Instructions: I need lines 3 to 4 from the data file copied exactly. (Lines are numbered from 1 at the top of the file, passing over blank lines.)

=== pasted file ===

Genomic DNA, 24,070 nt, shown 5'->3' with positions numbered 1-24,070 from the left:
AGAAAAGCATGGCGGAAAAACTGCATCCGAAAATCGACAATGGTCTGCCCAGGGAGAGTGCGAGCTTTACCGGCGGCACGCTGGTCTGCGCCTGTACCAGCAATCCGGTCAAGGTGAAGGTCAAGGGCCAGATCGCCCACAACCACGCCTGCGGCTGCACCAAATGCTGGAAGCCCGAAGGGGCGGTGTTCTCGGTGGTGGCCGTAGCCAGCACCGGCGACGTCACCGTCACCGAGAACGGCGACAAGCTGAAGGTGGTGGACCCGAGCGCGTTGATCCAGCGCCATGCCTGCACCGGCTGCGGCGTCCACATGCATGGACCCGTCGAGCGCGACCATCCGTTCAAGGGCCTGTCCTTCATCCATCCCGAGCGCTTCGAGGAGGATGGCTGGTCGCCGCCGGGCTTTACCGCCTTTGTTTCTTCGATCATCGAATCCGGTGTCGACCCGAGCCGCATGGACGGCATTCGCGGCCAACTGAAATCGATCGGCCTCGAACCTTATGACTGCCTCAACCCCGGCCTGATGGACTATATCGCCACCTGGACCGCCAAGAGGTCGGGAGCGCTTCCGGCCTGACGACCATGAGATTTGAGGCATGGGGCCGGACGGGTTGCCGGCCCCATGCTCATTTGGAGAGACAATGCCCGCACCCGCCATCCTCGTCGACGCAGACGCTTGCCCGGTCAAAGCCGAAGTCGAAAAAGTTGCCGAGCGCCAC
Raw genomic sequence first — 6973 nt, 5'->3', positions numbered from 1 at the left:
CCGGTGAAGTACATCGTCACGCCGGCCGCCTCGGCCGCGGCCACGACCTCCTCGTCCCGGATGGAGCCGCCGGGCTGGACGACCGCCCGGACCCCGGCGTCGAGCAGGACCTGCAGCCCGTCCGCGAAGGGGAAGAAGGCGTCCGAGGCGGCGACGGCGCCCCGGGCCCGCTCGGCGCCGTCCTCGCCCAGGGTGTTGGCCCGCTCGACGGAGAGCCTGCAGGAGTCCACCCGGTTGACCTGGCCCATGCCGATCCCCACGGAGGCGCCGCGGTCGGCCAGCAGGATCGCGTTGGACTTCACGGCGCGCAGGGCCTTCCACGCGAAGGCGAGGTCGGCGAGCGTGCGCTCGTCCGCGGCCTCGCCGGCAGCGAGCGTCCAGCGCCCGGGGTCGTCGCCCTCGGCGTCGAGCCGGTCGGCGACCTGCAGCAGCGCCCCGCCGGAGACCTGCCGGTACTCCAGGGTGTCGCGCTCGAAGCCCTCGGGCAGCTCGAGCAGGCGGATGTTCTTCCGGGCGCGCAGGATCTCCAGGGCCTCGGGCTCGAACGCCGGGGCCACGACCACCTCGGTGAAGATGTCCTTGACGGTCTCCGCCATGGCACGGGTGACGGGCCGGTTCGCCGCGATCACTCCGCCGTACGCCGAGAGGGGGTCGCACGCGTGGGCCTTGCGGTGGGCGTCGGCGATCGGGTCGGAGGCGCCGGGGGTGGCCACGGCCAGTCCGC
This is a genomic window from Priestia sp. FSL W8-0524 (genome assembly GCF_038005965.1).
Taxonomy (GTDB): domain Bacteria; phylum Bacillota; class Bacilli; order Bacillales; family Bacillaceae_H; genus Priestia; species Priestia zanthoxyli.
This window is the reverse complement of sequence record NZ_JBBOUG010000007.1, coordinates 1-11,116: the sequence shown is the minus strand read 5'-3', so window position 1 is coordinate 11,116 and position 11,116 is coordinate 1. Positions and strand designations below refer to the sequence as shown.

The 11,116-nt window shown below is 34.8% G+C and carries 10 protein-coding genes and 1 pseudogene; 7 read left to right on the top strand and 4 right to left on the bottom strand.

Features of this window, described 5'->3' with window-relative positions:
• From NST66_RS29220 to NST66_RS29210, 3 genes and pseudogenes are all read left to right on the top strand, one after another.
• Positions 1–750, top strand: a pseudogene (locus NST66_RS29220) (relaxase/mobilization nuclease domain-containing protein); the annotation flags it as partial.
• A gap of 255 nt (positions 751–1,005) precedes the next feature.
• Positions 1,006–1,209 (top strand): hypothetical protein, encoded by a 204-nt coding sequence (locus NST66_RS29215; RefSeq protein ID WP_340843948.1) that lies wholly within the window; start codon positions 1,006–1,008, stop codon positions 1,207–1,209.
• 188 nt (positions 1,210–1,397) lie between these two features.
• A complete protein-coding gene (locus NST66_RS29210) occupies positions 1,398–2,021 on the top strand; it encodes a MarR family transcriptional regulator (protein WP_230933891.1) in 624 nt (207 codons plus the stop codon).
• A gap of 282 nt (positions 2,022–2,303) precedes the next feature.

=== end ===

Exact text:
Raw genomic sequence first — 6973 nt, 5'->3', positions numbered from 1 at the left:
CCGGTGAAGTACATCGTCACGCCGGCCGCCTCGGCCGCGGCCACGACCTCCTCGTCCCGGATGGAGCCGCCGGGCTGGACGACCGCCCGGACCCCGGCGTCGAGCAGGACCTGCAGCCCGTCCGCGAAGGGGAAGAAGGCGTCCGAGGCGGCGACGGCGCCCCGGGCCCGCTCGGCGCCGTCCTCGCCCAGGGTGTTGGCCCGCTCGACGGAGAGCCTGCAGGAGTCCACCCGGTTGACCTGGCCCATGCCGATCCCCACGGAGGCGCCGCGGTCGGCCAGCAGGATCGCGTTGGACTTCACGGCGCGCAGGGCCTTCCACGCGAAGGCGAGGTCGGCGAGCGTGCGCTCGTCCGCGGCCTCGCCGGCAGCGAGCGTCCAGCGCCCGGGGTCGTCGCCCTCGGCGTCGAGCCGGTCGGCGACCTGCAGCAGCGCCCCGCCGGAGACCTGCCGGTACTCCAGGGTGTCGCGCTCGAAGCCCTCGGGCAGCTCGAGCAGGCGGATGTTCTTCCGGGCGCGCAGGATCTCCAGGGCCTCGGGCTCGAACGCCGGGGCCACGACCACCTCGGTGAAGATGTCCTTGACGGTCTCCGCCATGGCACGGGTGACGGGCCGGTTCGCCGCGATCACTCCGCCGTACGCCGAGAGGGGGTCGCACGCGTGGGCCTTGCGGTGGGCGTCGGCGATCGGGTCGGAGGCGCCGGGGGTGGCCACGGCCAGTCCGC